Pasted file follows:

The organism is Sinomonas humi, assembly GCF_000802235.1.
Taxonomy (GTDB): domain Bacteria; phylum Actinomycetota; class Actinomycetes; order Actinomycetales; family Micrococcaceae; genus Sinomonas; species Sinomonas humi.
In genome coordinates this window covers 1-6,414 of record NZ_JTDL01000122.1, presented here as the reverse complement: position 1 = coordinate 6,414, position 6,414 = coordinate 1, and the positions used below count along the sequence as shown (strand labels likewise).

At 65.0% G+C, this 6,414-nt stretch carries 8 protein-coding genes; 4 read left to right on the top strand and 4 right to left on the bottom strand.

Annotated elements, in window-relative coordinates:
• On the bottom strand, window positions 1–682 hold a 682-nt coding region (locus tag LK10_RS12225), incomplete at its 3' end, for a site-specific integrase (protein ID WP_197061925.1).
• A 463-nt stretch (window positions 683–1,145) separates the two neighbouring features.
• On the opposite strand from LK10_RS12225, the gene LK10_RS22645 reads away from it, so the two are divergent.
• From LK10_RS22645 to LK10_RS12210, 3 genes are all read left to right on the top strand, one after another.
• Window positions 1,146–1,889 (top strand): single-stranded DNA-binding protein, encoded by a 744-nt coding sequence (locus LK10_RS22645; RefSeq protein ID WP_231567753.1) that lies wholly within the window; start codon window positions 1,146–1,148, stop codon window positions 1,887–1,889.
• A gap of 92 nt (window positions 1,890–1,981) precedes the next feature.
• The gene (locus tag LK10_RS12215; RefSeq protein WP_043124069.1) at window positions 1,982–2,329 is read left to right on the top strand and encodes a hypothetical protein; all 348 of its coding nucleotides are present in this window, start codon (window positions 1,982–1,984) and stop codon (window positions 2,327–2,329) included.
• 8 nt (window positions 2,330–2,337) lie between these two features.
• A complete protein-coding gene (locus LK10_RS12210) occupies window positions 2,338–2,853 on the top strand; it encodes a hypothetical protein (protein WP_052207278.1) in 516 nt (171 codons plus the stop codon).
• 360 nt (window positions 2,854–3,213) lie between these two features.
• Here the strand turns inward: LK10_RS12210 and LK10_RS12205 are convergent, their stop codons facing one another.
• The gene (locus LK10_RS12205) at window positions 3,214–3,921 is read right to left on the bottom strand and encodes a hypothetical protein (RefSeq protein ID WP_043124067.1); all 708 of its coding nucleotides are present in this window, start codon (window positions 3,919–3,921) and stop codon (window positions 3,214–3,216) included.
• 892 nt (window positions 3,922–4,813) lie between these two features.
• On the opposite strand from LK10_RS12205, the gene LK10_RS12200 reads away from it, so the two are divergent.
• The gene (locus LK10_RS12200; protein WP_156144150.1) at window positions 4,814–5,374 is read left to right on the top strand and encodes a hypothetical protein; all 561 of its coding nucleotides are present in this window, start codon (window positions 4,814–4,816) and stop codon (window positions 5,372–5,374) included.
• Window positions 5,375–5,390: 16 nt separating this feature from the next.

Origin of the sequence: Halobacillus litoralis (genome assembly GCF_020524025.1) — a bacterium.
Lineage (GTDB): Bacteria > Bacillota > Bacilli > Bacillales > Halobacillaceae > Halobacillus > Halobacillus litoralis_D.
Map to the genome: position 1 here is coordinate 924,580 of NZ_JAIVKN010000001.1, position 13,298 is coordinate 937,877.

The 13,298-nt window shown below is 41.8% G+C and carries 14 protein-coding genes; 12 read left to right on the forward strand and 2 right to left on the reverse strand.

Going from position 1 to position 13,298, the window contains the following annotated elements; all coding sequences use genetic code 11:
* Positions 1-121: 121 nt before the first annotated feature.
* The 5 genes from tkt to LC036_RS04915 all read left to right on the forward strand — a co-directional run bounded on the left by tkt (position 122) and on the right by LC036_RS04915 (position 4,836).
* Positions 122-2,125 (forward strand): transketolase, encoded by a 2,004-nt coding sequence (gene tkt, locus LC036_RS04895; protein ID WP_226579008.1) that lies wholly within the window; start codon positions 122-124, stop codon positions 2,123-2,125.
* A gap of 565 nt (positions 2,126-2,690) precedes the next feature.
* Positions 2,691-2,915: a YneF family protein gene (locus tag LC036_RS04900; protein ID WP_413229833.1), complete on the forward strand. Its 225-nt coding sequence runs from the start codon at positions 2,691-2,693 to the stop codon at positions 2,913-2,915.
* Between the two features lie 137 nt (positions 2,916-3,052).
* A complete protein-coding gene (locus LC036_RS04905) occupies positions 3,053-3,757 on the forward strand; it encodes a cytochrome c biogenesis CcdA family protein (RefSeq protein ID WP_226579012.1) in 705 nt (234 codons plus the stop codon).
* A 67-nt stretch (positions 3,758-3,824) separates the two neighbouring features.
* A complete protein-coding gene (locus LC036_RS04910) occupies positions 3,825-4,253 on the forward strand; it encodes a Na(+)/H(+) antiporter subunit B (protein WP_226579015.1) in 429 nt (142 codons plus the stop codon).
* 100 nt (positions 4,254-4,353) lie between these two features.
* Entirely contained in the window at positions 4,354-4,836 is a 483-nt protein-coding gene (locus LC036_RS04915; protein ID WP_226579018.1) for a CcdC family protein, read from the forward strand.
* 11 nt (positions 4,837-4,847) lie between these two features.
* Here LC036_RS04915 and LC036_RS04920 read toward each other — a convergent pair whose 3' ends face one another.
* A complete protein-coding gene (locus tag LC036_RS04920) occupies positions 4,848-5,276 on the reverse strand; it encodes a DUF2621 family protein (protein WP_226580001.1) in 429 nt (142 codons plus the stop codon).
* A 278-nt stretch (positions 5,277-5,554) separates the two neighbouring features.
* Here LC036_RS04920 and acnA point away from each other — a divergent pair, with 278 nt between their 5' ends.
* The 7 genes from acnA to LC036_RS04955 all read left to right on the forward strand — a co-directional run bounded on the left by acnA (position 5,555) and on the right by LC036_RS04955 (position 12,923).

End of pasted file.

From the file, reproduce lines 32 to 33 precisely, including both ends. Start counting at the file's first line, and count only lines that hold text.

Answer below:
* Between the two features lie 137 nt (positions 2,916-3,052).
* A complete protein-coding gene (locus LC036_RS04905) occupies positions 3,053-3,757 on the forward strand; it encodes a cytochrome c biogenesis CcdA family protein (RefSeq protein ID WP_226579012.1) in 705 nt (234 codons plus the stop codon).